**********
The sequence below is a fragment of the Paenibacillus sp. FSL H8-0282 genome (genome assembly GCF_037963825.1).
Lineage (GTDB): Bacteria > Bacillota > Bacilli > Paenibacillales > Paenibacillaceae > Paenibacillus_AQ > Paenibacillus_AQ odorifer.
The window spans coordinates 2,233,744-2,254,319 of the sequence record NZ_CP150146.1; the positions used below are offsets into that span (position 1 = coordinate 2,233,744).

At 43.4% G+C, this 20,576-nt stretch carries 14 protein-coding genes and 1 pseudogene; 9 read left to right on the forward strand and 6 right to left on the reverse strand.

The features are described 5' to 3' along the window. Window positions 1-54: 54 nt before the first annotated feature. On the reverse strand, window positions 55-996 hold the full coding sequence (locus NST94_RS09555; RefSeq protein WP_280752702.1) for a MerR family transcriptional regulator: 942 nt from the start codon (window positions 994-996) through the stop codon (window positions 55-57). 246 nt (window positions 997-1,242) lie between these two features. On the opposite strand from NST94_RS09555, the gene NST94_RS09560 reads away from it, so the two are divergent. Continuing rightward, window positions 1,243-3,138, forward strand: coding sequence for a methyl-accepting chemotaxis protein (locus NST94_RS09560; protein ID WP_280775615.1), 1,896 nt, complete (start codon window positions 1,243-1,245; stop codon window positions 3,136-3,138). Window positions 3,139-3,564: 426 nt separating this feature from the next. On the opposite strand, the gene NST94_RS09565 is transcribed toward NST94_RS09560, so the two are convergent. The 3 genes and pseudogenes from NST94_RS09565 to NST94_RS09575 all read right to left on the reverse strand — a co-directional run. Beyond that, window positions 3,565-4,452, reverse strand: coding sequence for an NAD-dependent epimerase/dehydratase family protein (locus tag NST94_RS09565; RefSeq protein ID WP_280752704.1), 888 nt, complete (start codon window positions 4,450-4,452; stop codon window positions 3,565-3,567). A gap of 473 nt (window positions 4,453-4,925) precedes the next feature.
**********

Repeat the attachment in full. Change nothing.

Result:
The sequence below is a fragment of the Paenibacillus sp. FSL H8-0282 genome (genome assembly GCF_037963825.1).
Lineage (GTDB): Bacteria > Bacillota > Bacilli > Paenibacillales > Paenibacillaceae > Paenibacillus_AQ > Paenibacillus_AQ odorifer.
The window spans coordinates 2,233,744-2,254,319 of the sequence record NZ_CP150146.1; the positions used below are offsets into that span (position 1 = coordinate 2,233,744).

At 43.4% G+C, this 20,576-nt stretch carries 14 protein-coding genes and 1 pseudogene; 9 read left to right on the forward strand and 6 right to left on the reverse strand.

The features are described 5' to 3' along the window. Window positions 1-54: 54 nt before the first annotated feature. On the reverse strand, window positions 55-996 hold the full coding sequence (locus NST94_RS09555; RefSeq protein WP_280752702.1) for a MerR family transcriptional regulator: 942 nt from the start codon (window positions 994-996) through the stop codon (window positions 55-57). 246 nt (window positions 997-1,242) lie between these two features. On the opposite strand from NST94_RS09555, the gene NST94_RS09560 reads away from it, so the two are divergent. Continuing rightward, window positions 1,243-3,138, forward strand: coding sequence for a methyl-accepting chemotaxis protein (locus NST94_RS09560; protein ID WP_280775615.1), 1,896 nt, complete (start codon window positions 1,243-1,245; stop codon window positions 3,136-3,138). Window positions 3,139-3,564: 426 nt separating this feature from the next. On the opposite strand, the gene NST94_RS09565 is transcribed toward NST94_RS09560, so the two are convergent. The 3 genes and pseudogenes from NST94_RS09565 to NST94_RS09575 all read right to left on the reverse strand — a co-directional run. Beyond that, window positions 3,565-4,452, reverse strand: coding sequence for an NAD-dependent epimerase/dehydratase family protein (locus tag NST94_RS09565; RefSeq protein ID WP_280752704.1), 888 nt, complete (start codon window positions 4,450-4,452; stop codon window positions 3,565-3,567). A gap of 473 nt (window positions 4,453-4,925) precedes the next feature.